Do you know the early symptoms of pregnancy? From nausea to fatigue, know what to expect.By Mayo Clinic Staff
Could you be pregnant? The proof is in the pregnancy test. But even before you miss a period, you might suspect — or hope — that you're pregnant. Know the first signs of pregnancy and why they occur.
The most common early signs and symptoms of pregnancy might include:
- Missed period. If you're in your childbearing years and a week or more has passed without the start of an expected menstrual cycle, you might be pregnant. However, this symptom can be misleading if you have an irregular menstrual cycle.
- Tender, swollen breasts. Early in pregnancy hormonal changes might make your breasts sensitive and sore. The discomfort will likely decrease after a few weeks as your body adjusts to hormonal changes.
- Nausea with or without vomiting. Morning sickness, which can strike at any time of the day or night, often begins one month after you become pregnant. However, some women feel nausea earlier and some never experience it. While the cause of nausea during pregnancy isn't clear, pregnancy hormones likely play a role.
- Increased urination. You might find yourself urinating more often than usual. The amount of blood in your body increases during pregnancy, causing your kidneys to process extra fluid that ends up in your bladder.
- Fatigue. Fatigue also ranks high among early symptoms of pregnancy. During early pregnancy, levels of the hormone progesterone soar — which might make you feel sleepy.
Other less obvious signs and symptoms of pregnancy that you might experience during the first trimester include:
- Moodiness. The flood of hormones in your body in early pregnancy can make you unusually emotional and weepy. Mood swings also are common.
- Bloating. Hormonal changes during early pregnancy can cause you to feel bloated, similar to how you might feel at the start of a menstrual period.
- Light spotting. Sometimes a small amount of light spotting is one of the first signs of pregnancy. Known as implantation bleeding, it happens when the fertilized egg attaches to the lining of the uterus — about 10 to 14 days after conception. Implantation bleeding occurs around the time of a menstrual period. However, not all women have it.
- Cramping. Some women experience mild uterine cramping early in pregnancy.
- Constipation. Hormonal changes cause your digestive system to slow down, which can lead to constipation.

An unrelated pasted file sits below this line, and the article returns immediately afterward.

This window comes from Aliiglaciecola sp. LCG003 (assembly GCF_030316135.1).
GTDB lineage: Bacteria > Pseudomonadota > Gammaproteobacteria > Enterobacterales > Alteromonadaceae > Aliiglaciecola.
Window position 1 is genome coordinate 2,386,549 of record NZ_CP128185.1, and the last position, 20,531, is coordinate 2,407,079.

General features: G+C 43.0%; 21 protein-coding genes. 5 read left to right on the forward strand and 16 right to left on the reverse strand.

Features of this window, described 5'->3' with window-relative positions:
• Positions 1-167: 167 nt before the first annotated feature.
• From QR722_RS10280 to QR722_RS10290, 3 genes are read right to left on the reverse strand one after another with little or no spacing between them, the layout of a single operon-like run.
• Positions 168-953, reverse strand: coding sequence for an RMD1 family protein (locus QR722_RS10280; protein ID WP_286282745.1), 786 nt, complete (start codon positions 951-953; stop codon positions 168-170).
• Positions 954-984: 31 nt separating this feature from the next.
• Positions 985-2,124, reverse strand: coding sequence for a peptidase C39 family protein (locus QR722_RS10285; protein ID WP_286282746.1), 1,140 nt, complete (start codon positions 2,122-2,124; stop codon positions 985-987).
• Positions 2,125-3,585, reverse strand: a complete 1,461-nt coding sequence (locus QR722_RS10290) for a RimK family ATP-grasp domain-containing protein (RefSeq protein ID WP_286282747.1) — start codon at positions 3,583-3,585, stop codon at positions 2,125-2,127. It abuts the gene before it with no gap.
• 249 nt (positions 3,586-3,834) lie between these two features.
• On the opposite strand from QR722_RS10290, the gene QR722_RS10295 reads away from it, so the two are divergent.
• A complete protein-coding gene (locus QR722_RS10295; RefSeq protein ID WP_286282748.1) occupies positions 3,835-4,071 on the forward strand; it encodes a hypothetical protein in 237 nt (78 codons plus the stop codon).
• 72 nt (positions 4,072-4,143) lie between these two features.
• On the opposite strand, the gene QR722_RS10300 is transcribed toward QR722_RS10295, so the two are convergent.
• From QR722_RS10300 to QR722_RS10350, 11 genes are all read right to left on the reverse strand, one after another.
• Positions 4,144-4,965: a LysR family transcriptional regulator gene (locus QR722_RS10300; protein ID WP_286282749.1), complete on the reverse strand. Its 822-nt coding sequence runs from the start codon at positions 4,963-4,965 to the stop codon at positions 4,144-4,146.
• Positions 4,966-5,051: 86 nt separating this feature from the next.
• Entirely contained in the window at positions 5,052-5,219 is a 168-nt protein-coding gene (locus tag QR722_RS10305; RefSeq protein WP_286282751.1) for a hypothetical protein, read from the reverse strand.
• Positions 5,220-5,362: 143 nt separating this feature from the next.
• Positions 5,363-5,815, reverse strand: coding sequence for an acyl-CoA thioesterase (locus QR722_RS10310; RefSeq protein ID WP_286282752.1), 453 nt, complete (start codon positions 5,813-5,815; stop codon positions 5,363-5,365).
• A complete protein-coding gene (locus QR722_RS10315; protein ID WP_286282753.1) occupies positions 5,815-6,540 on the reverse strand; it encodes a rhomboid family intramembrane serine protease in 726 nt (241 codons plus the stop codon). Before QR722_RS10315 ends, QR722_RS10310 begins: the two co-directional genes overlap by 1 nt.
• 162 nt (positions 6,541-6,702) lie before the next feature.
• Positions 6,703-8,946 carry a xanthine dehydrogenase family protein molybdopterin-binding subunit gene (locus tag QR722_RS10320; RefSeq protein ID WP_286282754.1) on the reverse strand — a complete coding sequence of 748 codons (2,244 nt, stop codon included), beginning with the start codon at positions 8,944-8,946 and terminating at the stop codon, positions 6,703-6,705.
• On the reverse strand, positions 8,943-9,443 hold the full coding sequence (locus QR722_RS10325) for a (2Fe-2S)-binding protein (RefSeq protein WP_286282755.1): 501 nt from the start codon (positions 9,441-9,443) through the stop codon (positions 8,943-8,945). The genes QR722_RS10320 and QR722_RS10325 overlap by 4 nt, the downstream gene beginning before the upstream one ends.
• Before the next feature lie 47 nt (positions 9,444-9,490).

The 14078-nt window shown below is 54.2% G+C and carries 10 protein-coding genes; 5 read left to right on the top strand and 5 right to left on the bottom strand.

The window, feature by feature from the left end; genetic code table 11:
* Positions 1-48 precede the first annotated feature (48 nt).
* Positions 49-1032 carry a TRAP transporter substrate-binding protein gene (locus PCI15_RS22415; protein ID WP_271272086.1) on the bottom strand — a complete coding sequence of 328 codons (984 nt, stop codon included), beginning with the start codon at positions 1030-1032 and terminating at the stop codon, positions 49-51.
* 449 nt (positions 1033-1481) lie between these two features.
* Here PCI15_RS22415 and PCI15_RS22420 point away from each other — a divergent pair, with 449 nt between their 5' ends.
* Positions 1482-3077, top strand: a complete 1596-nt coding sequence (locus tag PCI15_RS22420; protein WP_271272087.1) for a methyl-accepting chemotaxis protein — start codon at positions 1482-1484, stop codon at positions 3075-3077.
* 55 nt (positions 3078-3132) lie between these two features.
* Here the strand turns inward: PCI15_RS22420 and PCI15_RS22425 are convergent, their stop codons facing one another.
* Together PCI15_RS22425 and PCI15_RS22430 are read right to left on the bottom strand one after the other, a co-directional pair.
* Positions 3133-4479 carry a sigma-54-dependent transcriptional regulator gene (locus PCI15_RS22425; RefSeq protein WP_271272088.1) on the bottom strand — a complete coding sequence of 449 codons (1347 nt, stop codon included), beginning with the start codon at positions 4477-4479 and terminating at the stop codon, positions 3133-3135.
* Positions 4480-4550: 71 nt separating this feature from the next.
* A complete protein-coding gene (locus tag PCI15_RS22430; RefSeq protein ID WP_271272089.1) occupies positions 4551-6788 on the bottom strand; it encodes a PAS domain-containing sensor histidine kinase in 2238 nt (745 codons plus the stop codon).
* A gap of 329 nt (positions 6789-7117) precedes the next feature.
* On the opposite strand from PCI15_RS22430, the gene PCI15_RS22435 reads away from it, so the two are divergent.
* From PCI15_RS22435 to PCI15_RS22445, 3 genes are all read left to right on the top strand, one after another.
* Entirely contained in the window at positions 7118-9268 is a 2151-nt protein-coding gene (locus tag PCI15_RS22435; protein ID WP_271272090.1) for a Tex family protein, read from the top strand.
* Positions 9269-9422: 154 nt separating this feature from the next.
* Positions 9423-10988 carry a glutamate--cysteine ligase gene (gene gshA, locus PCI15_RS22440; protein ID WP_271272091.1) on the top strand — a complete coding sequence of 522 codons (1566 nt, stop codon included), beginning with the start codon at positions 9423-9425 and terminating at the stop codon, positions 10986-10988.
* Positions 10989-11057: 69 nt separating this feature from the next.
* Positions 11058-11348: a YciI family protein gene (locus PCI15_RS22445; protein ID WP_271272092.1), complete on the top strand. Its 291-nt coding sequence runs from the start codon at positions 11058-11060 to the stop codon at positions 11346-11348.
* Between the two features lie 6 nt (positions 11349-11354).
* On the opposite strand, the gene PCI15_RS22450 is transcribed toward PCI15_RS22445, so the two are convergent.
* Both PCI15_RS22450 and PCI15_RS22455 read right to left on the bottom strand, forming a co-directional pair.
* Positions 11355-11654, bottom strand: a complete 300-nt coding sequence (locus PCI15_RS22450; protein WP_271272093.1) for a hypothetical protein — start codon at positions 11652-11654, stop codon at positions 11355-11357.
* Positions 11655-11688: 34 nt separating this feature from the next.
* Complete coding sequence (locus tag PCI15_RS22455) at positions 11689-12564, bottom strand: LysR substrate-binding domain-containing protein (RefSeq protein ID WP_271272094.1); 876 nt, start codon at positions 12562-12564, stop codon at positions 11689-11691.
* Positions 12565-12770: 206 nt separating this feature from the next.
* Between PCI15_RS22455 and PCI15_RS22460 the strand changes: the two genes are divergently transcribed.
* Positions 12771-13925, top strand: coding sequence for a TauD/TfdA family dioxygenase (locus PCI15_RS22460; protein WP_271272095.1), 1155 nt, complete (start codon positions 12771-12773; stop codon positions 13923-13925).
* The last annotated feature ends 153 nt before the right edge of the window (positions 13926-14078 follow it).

- Food aversions. When you're pregnant, you might become more sensitive to certain odors and your sense of taste might change. Like most other symptoms of pregnancy, these food preferences can be chalked up to hormonal changes.
- Nasal congestion. Increasing hormone levels and blood production can cause the mucous membranes in your nose to swell, dry out and bleed easily. This might cause you to have a stuffy or runny nose.
Unfortunately, many of these signs and symptoms aren't unique to pregnancy. Some can indicate that you're getting sick or that your period is about to start. Likewise, you can be pregnant without experiencing many of these symptoms.
Still, if you miss a period and notice some of the above signs or symptoms, take a home pregnancy test or see your health care provider. If your home pregnancy test is positive, make an appointment with your health care provider. The sooner your pregnancy is confirmed, the sooner you can begin prenatal care.
June 16, 2016
- Bastian LA, et al. Clinical manifestations and diagnosis of early pregnancy. http://www.uptodate.com/home. Accessed May 19, 2016.
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- Moore KL, et al. References and suggested reading. In: Before We Are Born: Essentials of Embryology and Birth Defects. 8th ed. Philadelphia, Pa.: Saunders Elsevier; 2013.
- Frequently asked questions. Pregnancy FAQ126. Morning sickness: Nausea and vomiting of pregnancy. American College of Obstetricians and Gynecologists. http://www.acog.org/Patients/FAQs/Morning-Sickness-Nausea-and-Vomiting-of-Pregnancy. Accessed May 19, 2016.
- American College of Obstetricians and Gynecologists. Months 1 and 2. In: Your Pregnancy and Childbirth Month to Month. 6th ed. Washington, D.C.: American College of Obstetricians and Gynecologists; 2015.